WILSON: That is correct, congressman.

[The emphases are mine.]

I'll note one thing for the record: Cummings asks about "five years from today", which would start the window at March 16, 2002. Bob Novak's column blew Wilson's cover in July 2003. Elementary arithmetic operations suggest, therefore, that either Wilson is lying or mistaken on the one hand, or she had satisfied the foreign-mission requirement as of July 2003.

One last note for entertainment's value: Novak has a new column today, in which he writes:

[Waxman] is no fool who would misrepresent the director of central intelligence. Waxman was correctly quoting Hayden. But Hayden, in a conference with Hoekstra yesterday, still did not answer whether Plame was covert under the terms of the Intelligence Identities Protection Act....

Hayden's endorsement of Waxman's statement astounded Republicans whose queries about her had been rebuffed by the agency. That confirmed Republican suspicions that Hayden is too close to Democrats.


Posted by Jonah Gelbach on March 22, 2007 at 10:53 AM in Current Affairs | Permalink


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Read the Indentities law. Plame had only to have served overseas in a covert status within five years of being exposed. According to recent CIA statements she served overseas in a covert role many times in that time frame.

"It seems Joseph Wilson doesn't agree with his wife." Wilson has explained what he meant when he said she was not a covert agent on the date the op-ed piece was released. The article exposed her identity. She was no longer covert, as of that date.

"Armitage exposed her." So why did Novak first say in his 7/14/03 piece that two high-ranking White House officials had purposely revealed her CIA identity to him? Armitage is big, but he ain't two.

It's obvious that the White House originated the leak, in one way or another. Why, and is there evidence still available in email records that can fill in the missing pieces? The saying, "where there's smoke, there's fire," isn't one to be ignored when it applies to the present situation, and only a fool would deny that it does.

Posted by: Bill | Jul 11, 2007 12:55:35 AM


Okay, so let's move the discussion forward. Joseph Wilsin is undeniably a complete liar. He lied in his op-ed and he lied about his report to the CIA. The bipartisan Senate intelligence report from 2004 establishes that.

It's pretty hilarious that you say he is trying to "get the truth out." His claim that his trip to Niger showed there was no support for the 16 words is contradicted by both the CIA's own assesment of his report to them, the bipartisan Senate intelligence report, and the Butler report by the British. So, let's be honest, shall we?

Now, let's talk about this just-adjudicated criminal misconduct you are harping on. I'm sure you are aware of exactly what Libby was convicted of. His conviction had nothing to do with conduct that was otherwise crminal -- if he hadn't committed the technical perjury there would have been no case. There was no other crime.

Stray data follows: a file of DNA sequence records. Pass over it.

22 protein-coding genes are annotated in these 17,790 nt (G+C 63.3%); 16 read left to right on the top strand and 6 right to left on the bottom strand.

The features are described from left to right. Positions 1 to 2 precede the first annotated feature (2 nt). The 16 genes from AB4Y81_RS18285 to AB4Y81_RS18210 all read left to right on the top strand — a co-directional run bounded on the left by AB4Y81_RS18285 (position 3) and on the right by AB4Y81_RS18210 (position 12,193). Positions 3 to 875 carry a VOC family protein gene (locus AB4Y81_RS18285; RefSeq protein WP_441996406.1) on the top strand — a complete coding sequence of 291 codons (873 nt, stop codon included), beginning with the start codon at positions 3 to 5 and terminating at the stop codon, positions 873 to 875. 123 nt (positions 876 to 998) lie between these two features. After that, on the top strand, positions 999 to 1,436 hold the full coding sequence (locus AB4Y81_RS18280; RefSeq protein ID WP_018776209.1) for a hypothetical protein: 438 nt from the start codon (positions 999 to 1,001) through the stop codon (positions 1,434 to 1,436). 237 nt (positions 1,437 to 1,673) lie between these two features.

Furthermore, the person who FIRST revealed her identity was Richard Armitage. He has long been recognized as an opponent to the Bush administration from within the State Department and hardly a tool of the Bush administration. Novak himself testified that Armitage told him first. Woodward as well said that Armitage was the first one to tell him. Armitage is the last person who would have revealed her name to defend the very administration he was so greatly as odds with.

You keep trying to hide behind a cloak of neutrality, but if it is more than a cloak, the information I've provided should cause a revision of your views.

Posted by: humblelawstudent | Mar 23, 2007 2:55:38 PM

Why does it matter? Everyone knows who leaked it, Richard Armitage. How come he wasn't prosecuted?

Posted by: pee | Mar 23, 2007 2:36:32 PM


Note your quote from Toensing: "The law prohibiting disclosure of a covert agent's identity requires that the person have a foreign assignment at the time or have had one within five years of the disclosure..."

The disclosure was in July 2003. The five year period in question is July 1998 to July 2003.

The congressman asked about the period March 2002 to March 2007.

Can you tell us if Plame was out of the country on a CIA mission at any time from July 1998 to July 2003?

So, where are you setting those goal posts? July 1998 to July 2003, or March 2002 to March 2007?

If you have made your points as completely as you can I accept that and note you have not addressed the five year period in question. That's not very complete. Perhaps we can look forward to a second grand, unifying post about Libbygate?

Posted by: Elliot | Mar 23, 2007 2:18:18 PM


Just to be clear, I don't regard anything I've written about this case to involve "support[ing]" the Wilsons per se (and if you do, that's your interpretation, not my intent). Rather my points have been about (i) the willingness of the Bush administration to (anonymously) expose a CIA agent's identity in the name of either political payback or attempts to discredit a critic (which it is is unimportant), and (ii) abuse of the legal process via perjury and obstruction.

I don't know the Wilsons personally and so have no knowledge of them past the facts that are publicly available. I do think that Joe Wilson has said some things that make me think his motives are as much about grandstanding and media coverage as getting the truth out (which is to say, he seems to be doing some of each, not always in a harmonious fashion). The public record regarding Valerie Wilson is much less extensive, and I do question why so much vitriol seems to have been directed her way.

Some Administration critics seem to feel a need to defend the Wilsons personally, just as many (all?) Administration defenders seem to believe that if only they can establish the demerits of one or both of the Wilsons, they will have excused the deplorable and recently-adjuticated-as-criminal behavior of Administration officials.